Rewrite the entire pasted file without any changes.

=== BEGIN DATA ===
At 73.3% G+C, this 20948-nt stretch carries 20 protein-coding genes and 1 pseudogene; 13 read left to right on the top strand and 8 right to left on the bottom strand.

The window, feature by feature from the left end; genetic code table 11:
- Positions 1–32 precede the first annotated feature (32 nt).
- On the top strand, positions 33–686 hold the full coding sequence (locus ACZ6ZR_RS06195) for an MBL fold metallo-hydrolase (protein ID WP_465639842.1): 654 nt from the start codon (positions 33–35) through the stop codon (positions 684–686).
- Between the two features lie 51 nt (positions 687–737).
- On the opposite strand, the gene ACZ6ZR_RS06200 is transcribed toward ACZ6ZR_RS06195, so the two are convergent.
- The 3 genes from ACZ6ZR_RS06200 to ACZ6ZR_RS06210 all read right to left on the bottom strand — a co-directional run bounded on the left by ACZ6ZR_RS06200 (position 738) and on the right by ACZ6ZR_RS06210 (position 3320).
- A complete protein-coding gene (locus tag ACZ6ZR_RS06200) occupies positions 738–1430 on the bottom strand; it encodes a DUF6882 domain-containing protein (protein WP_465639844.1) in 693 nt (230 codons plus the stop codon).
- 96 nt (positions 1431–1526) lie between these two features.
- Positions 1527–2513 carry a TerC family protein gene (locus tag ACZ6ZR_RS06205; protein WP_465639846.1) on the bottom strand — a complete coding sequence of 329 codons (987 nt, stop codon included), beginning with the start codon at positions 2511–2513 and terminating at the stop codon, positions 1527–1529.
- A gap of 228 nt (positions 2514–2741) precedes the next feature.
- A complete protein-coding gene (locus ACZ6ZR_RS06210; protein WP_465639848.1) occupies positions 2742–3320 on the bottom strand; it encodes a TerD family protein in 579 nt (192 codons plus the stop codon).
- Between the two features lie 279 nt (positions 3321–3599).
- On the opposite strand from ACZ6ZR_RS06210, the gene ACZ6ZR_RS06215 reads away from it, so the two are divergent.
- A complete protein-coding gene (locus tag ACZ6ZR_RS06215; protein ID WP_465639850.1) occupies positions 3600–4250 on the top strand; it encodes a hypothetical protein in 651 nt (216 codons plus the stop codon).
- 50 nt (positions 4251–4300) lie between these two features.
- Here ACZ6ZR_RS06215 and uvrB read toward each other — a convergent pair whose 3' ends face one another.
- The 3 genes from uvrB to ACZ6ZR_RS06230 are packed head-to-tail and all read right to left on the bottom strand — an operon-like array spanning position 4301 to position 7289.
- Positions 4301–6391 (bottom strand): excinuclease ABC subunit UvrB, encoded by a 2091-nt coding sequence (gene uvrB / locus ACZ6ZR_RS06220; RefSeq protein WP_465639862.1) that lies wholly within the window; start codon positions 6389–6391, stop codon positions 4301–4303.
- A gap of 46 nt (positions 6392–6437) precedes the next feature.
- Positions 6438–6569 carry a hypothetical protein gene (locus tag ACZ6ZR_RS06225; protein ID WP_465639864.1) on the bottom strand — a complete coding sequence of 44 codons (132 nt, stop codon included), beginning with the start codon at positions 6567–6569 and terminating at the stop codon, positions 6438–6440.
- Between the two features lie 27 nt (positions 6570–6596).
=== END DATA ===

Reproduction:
At 73.3% G+C, this 20948-nt stretch carries 20 protein-coding genes and 1 pseudogene; 13 read left to right on the top strand and 8 right to left on the bottom strand.

The window, feature by feature from the left end; genetic code table 11:
- Positions 1–32 precede the first annotated feature (32 nt).
- On the top strand, positions 33–686 hold the full coding sequence (locus ACZ6ZR_RS06195) for an MBL fold metallo-hydrolase (protein ID WP_465639842.1): 654 nt from the start codon (positions 33–35) through the stop codon (positions 684–686).
- Between the two features lie 51 nt (positions 687–737).
- On the opposite strand, the gene ACZ6ZR_RS06200 is transcribed toward ACZ6ZR_RS06195, so the two are convergent.
- The 3 genes from ACZ6ZR_RS06200 to ACZ6ZR_RS06210 all read right to left on the bottom strand — a co-directional run bounded on the left by ACZ6ZR_RS06200 (position 738) and on the right by ACZ6ZR_RS06210 (position 3320).
- A complete protein-coding gene (locus tag ACZ6ZR_RS06200) occupies positions 738–1430 on the bottom strand; it encodes a DUF6882 domain-containing protein (protein WP_465639844.1) in 693 nt (230 codons plus the stop codon).
- 96 nt (positions 1431–1526) lie between these two features.
- Positions 1527–2513 carry a TerC family protein gene (locus tag ACZ6ZR_RS06205; protein WP_465639846.1) on the bottom strand — a complete coding sequence of 329 codons (987 nt, stop codon included), beginning with the start codon at positions 2511–2513 and terminating at the stop codon, positions 1527–1529.
- A gap of 228 nt (positions 2514–2741) precedes the next feature.
- A complete protein-coding gene (locus ACZ6ZR_RS06210; protein WP_465639848.1) occupies positions 2742–3320 on the bottom strand; it encodes a TerD family protein in 579 nt (192 codons plus the stop codon).
- Between the two features lie 279 nt (positions 3321–3599).
- On the opposite strand from ACZ6ZR_RS06210, the gene ACZ6ZR_RS06215 reads away from it, so the two are divergent.
- A complete protein-coding gene (locus tag ACZ6ZR_RS06215; protein ID WP_465639850.1) occupies positions 3600–4250 on the top strand; it encodes a hypothetical protein in 651 nt (216 codons plus the stop codon).
- 50 nt (positions 4251–4300) lie between these two features.
- Here ACZ6ZR_RS06215 and uvrB read toward each other — a convergent pair whose 3' ends face one another.
- The 3 genes from uvrB to ACZ6ZR_RS06230 are packed head-to-tail and all read right to left on the bottom strand — an operon-like array spanning position 4301 to position 7289.
- Positions 4301–6391 (bottom strand): excinuclease ABC subunit UvrB, encoded by a 2091-nt coding sequence (gene uvrB / locus ACZ6ZR_RS06220; RefSeq protein WP_465639862.1) that lies wholly within the window; start codon positions 6389–6391, stop codon positions 4301–4303.
- A gap of 46 nt (positions 6392–6437) precedes the next feature.
- Positions 6438–6569 carry a hypothetical protein gene (locus tag ACZ6ZR_RS06225; protein ID WP_465639864.1) on the bottom strand — a complete coding sequence of 44 codons (132 nt, stop codon included), beginning with the start codon at positions 6567–6569 and terminating at the stop codon, positions 6438–6440.
- Between the two features lie 27 nt (positions 6570–6596).